DOUBLE, SECOND CLASS / PURPLE
The emphasis today has ceased to be upon the joys of Christ's coming or upon the peace and wonder of possessing Him. Now the stress is on what it cost Our Lord to atone for the sins of men, on how much everyone needs His atoning death, and on what everyone can do to have a part in atoning for sin.
Every Christian without exception must enter into the warfare between Christ and Satan -- the warfare that begins to be dramatized and lived anew in these weeks.
This Season, then, is a prelude to the penitential mortifications of Lent -- a time that ends with the Passion of Christ and leads to the glorious Resurrection and Ascension that end our exile. It's as if during Septuagesima, we recognize our exile and the reasons for it; during Lent we repent of those reasons; during Passiontide, Our Lord assuages the Father's wrath at those reasons; and then, during Easter, we rejoice that, through the Cross, we can avoid the eternal price of sin.
For now, though, exile it is, and to indicate this, we eliminate the alleluia -- which means "All hail to Him Who is" -- from the Mass. Just as at Requiem Masses (and also the Mass for the Holy Innocents), the alleluia isn't heard and will be heard no more until the Easter Vigil on Holy Saturday. ~Fisheaters
Gospel Reading on Septuagesima Sunday
The kingdom of heaven is like to an householder, who went out early in the morning to hire labourers into his vineyard. And having agreed with the labourers for a penny a day, he sent them into his vineyard. And going about the third hour, he saw others standing in the market place idle. And he said to them: Go you also into my vineyard, and I will give you what shall be just. And they went their way.
And again he went out about the sixth and the ninth hour, and did in like manner.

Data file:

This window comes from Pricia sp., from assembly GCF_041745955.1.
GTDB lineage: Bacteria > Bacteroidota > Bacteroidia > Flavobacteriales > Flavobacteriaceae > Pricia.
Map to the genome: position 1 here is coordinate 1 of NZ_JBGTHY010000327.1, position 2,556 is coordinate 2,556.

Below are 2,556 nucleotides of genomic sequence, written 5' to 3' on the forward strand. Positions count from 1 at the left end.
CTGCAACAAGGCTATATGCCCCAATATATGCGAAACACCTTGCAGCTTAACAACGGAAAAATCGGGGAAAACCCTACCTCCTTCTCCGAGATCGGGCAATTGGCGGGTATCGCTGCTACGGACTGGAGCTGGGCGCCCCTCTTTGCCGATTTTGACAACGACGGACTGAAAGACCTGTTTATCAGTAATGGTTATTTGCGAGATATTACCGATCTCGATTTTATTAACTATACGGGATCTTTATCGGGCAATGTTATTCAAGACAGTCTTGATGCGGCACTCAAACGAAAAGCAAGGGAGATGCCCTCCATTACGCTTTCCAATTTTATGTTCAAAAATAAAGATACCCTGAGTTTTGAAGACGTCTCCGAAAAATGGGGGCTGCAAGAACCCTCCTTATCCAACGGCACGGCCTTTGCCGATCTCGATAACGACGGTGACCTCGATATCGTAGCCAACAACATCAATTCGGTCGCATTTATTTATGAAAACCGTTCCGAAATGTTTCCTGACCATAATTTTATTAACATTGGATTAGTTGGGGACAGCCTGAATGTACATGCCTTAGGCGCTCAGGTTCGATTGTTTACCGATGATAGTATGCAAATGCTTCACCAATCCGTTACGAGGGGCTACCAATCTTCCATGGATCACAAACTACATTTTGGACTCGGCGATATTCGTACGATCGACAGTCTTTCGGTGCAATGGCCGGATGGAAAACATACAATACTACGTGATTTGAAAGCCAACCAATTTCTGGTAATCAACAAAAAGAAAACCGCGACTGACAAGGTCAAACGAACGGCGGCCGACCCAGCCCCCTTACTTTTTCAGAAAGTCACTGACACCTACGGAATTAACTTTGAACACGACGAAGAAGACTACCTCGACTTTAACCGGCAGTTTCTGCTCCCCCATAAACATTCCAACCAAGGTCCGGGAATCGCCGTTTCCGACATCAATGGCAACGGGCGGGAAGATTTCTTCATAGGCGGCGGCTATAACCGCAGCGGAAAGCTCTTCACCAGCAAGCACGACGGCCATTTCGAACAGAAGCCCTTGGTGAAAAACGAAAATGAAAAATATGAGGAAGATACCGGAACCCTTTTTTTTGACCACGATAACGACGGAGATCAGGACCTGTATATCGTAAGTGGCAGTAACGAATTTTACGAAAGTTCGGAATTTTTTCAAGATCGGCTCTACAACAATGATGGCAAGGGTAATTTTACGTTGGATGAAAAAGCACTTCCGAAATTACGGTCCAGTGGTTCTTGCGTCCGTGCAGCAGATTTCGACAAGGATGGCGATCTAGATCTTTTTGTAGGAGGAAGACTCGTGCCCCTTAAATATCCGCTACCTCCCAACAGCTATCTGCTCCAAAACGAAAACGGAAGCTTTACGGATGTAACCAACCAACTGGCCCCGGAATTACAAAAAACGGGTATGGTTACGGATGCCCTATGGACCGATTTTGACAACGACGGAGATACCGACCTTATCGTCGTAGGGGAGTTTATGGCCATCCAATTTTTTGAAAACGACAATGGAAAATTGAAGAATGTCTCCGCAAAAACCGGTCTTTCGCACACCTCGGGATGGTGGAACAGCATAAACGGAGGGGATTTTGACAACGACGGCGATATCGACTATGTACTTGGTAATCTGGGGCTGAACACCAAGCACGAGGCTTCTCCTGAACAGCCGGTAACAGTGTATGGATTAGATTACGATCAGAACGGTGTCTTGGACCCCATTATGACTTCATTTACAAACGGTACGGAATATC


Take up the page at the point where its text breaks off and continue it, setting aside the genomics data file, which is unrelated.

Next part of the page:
But about the eleventh hour he went out and found others standing, and he saith to them: Why stand you here all the day idle?
They say to him: Because no man hath hired us.
He saith to them: Go you also into my vineyard. And when evening was come, the lord of the vineyard saith to his steward: Call the labourers and pay them their hire, beginning from the last even to the first.
When therefore they were come, that came about the eleventh hour, they received every man a penny. But when the first also came, they thought that they should receive more: and they also received every man a penny. And receiving it they murmured against the master of the house, Saying: These last have worked but one hour, and thou hast made them equal to us, that have borne the burden of the day and the heats.
But he answering said to one of them: Friend, I do thee no wrong: didst thou not agree with me for a penny? Take what is thine, and go thy way: I will also give to this last even as to thee. Or, is it not lawful for me to do what I will? is thy eye evil, because I am good? So shall the last be first, and the first last. For many are called, but few chosen.
“But if it be thy will to be busy about the things of other men also, busy thyself about their good works, not their sins, that both by the memory of our negligences and by our emulation for the good works they have done, and by setting before ourselves the judgment-seat from which no prayers can deliver, wounded each day by our conscience as by a kind of goad,we may lead ourselves on to humility, and a greater diligence, and attain unto the good things to come, by the grace and love towards man of our Lord Jesus Christ; with whom be to the Father, together with the Holy Ghost, glory, might, honor, now and always, and world without end. Amen.” ~ St. John Chrysostom on Matthew 20:1-16